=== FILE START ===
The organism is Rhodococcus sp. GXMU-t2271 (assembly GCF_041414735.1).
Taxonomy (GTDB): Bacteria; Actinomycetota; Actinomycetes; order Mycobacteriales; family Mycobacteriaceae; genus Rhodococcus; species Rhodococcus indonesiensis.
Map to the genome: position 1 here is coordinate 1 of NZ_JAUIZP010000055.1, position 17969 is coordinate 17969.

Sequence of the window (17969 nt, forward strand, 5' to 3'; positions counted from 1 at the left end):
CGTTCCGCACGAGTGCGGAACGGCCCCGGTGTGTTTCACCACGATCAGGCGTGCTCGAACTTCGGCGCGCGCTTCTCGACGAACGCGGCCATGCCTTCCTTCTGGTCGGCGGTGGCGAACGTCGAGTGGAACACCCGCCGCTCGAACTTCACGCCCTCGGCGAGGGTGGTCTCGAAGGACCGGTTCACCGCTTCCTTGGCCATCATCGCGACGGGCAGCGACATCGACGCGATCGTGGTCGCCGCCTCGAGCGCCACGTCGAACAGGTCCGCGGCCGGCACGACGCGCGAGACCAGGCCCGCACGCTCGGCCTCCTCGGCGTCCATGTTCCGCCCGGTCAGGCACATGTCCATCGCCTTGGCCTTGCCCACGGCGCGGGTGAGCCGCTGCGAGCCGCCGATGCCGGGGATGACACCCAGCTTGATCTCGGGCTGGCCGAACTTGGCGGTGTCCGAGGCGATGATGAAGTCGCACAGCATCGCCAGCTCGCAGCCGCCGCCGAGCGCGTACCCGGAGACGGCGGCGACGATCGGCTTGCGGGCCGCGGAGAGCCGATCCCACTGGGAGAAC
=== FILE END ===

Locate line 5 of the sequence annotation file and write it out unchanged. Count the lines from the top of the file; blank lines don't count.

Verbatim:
CGTTCCGCACGAGTGCGGAACGGCCCCGGTGTGTTTCACCACGATCAGGCGTGCTCGAACTTCGGCGCGCGCTTCTCGACGAACGCGGCCATGCCTTCCTTCTGGTCGGCGGTGGCGAACGTCGAGTGGAACACCCGCCGCTCGAACTTCACGCCCTCGGCGAGGGTGGTCTCGAAGGACCGGTTCACCGCTTCCTTGGCCATCATCGCGACGGGCAGCGACATCGACGCGATCGTGGTCGCCGCCTCGAGCGCCACGTCGAACAGGTCCGCGGCCGGCACGACGCGCGAGACCAGGCCCGCACGCTCGGCCTCCTCGGCGTCCATGTTCCGCCCGGTCAGGCACATGTCCATCGCCTTGGCCTTGCCCACGGCGCGGGTGAGCCGCTGCGAGCCGCCGATGCCGGGGATGACACCCAGCTTGATCTCGGGCTGGCCGAACTTGGCGGTGTCCGAGGCGATGATGAAGTCGCACAGCATCGCCAGCTCGCAGCCGCCGCCGAGCGCGTACCCGGAGACGGCGGCGACGATCGGCTTGCGGGCCGCGGAGAGCCGATCCCACTGGGAGAAC